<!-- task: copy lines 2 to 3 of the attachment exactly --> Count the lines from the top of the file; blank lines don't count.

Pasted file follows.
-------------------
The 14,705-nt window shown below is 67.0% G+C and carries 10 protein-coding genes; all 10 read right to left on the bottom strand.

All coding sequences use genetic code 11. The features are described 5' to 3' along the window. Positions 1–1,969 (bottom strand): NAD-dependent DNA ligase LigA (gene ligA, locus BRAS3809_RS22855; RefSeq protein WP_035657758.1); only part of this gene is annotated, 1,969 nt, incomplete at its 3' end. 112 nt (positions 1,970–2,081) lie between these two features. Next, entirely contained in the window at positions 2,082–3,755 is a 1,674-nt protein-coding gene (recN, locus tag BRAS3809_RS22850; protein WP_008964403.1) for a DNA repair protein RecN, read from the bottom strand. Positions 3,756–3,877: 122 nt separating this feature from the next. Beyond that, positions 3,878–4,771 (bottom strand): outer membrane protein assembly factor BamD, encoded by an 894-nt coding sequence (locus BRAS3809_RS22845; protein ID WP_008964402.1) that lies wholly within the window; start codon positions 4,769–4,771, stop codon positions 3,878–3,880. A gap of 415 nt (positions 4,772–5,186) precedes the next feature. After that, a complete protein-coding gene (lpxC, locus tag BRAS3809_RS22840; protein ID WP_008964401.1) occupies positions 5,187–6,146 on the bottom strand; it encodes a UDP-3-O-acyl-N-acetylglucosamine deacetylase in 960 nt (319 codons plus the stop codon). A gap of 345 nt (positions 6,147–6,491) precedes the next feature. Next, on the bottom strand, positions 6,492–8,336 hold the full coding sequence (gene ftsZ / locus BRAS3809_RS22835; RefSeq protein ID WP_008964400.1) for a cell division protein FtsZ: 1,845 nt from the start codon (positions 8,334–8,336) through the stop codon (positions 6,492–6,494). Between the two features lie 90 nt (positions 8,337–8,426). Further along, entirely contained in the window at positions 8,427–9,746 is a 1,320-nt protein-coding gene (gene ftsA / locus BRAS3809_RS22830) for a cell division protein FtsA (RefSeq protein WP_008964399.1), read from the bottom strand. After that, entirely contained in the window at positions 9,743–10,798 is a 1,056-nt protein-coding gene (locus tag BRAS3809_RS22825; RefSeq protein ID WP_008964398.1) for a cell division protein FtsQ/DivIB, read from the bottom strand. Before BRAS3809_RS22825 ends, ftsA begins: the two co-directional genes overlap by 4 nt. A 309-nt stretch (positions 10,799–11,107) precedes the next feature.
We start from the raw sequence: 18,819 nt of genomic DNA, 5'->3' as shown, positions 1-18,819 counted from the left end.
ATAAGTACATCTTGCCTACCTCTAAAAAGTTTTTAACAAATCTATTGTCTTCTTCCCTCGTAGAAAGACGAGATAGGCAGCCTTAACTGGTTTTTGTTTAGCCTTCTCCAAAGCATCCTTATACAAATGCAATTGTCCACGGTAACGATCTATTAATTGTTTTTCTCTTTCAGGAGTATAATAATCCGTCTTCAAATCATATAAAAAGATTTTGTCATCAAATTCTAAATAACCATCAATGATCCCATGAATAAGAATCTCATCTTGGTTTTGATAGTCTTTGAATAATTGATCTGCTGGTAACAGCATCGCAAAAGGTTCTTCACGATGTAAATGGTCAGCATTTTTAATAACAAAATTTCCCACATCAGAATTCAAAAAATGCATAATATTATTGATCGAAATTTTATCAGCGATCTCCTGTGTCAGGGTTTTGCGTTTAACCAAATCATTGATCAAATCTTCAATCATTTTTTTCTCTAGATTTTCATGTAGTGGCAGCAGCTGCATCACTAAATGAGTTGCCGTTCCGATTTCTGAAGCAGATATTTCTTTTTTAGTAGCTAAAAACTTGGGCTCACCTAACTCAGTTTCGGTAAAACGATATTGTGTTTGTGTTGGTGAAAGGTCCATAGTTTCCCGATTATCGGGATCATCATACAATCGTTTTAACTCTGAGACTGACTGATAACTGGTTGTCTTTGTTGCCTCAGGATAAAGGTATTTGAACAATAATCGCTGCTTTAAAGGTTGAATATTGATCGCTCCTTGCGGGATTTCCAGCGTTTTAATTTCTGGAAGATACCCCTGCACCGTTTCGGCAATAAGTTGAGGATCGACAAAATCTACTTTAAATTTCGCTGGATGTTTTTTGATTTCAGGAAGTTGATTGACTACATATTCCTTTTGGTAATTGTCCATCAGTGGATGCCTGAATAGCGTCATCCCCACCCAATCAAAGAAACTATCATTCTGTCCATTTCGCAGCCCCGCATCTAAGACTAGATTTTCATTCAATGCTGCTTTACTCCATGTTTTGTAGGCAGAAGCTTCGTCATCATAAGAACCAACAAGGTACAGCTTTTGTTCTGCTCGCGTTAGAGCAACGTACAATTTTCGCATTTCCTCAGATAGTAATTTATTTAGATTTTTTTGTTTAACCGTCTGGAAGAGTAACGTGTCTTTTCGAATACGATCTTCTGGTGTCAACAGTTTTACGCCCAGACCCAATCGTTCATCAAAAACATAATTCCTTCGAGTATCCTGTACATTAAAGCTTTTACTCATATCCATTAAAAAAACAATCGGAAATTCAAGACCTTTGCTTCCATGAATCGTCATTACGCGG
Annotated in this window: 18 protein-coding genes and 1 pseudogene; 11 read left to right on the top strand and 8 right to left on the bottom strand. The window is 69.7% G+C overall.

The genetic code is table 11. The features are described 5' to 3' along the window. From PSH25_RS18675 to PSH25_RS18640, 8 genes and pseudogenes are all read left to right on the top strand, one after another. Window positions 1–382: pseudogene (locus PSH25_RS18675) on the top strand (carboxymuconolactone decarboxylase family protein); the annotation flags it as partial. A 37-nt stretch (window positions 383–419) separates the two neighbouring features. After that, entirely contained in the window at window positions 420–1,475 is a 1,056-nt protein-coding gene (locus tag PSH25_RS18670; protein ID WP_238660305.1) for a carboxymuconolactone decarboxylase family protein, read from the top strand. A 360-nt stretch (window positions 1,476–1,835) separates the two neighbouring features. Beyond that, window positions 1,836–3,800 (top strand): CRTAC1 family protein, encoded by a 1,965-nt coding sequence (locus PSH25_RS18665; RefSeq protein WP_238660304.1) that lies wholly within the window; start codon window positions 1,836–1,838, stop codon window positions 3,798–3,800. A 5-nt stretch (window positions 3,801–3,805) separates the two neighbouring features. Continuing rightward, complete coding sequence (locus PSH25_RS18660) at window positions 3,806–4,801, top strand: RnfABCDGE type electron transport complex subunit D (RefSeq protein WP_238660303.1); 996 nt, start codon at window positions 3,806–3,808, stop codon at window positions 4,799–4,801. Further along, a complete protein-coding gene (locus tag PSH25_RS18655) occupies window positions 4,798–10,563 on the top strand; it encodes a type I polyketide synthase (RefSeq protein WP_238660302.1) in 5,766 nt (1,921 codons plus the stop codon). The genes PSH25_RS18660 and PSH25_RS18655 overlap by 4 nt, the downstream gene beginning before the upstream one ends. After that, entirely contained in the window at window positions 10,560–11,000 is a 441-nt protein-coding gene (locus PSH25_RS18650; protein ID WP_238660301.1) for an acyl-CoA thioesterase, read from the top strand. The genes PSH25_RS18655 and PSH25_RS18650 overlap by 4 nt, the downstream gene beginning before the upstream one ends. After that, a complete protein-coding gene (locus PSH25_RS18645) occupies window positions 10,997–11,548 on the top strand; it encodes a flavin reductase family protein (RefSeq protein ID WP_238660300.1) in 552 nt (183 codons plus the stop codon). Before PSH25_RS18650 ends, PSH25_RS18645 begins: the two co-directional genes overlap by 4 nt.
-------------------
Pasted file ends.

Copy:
All coding sequences use genetic code 11. The features are described 5' to 3' along the window. Positions 1–1,969 (bottom strand): NAD-dependent DNA ligase LigA (gene ligA, locus BRAS3809_RS22855; RefSeq protein WP_035657758.1); only part of this gene is annotated, 1,969 nt, incomplete at its 3' end. 112 nt (positions 1,970–2,081) lie between these two features. Next, entirely contained in the window at positions 2,082–3,755 is a 1,674-nt protein-coding gene (recN, locus tag BRAS3809_RS22850; protein WP_008964403.1) for a DNA repair protein RecN, read from the bottom strand. Positions 3,756–3,877: 122 nt separating this feature from the next. Beyond that, positions 3,878–4,771 (bottom strand): outer membrane protein assembly factor BamD, encoded by an 894-nt coding sequence (locus BRAS3809_RS22845; protein ID WP_008964402.1) that lies wholly within the window; start codon positions 4,769–4,771, stop codon positions 3,878–3,880. A gap of 415 nt (positions 4,772–5,186) precedes the next feature. After that, a complete protein-coding gene (lpxC, locus tag BRAS3809_RS22840; protein ID WP_008964401.1) occupies positions 5,187–6,146 on the bottom strand; it encodes a UDP-3-O-acyl-N-acetylglucosamine deacetylase in 960 nt (319 codons plus the stop codon). A gap of 345 nt (positions 6,147–6,491) precedes the next feature. Next, on the bottom strand, positions 6,492–8,336 hold the full coding sequence (gene ftsZ / locus BRAS3809_RS22835; RefSeq protein ID WP_008964400.1) for a cell division protein FtsZ: 1,845 nt from the start codon (positions 8,334–8,336) through the stop codon (positions 6,492–6,494). Between the two features lie 90 nt (positions 8,337–8,426). Further along, entirely contained in the window at positions 8,427–9,746 is a 1,320-nt protein-coding gene (gene ftsA / locus BRAS3809_RS22830) for a cell division protein FtsA (RefSeq protein WP_008964399.1), read from the bottom strand. After that, entirely contained in the window at positions 9,743–10,798 is a 1,056-nt protein-coding gene (locus tag BRAS3809_RS22825; RefSeq protein ID WP_008964398.1) for a cell division protein FtsQ/DivIB, read from the bottom strand. Before BRAS3809_RS22825 ends, ftsA begins: the two co-directional genes overlap by 4 nt. A 309-nt stretch (positions 10,799–11,107) precedes the next feature.
We start from the raw sequence: 18,819 nt of genomic DNA, 5'->3' as shown, positions 1-18,819 counted from the left end.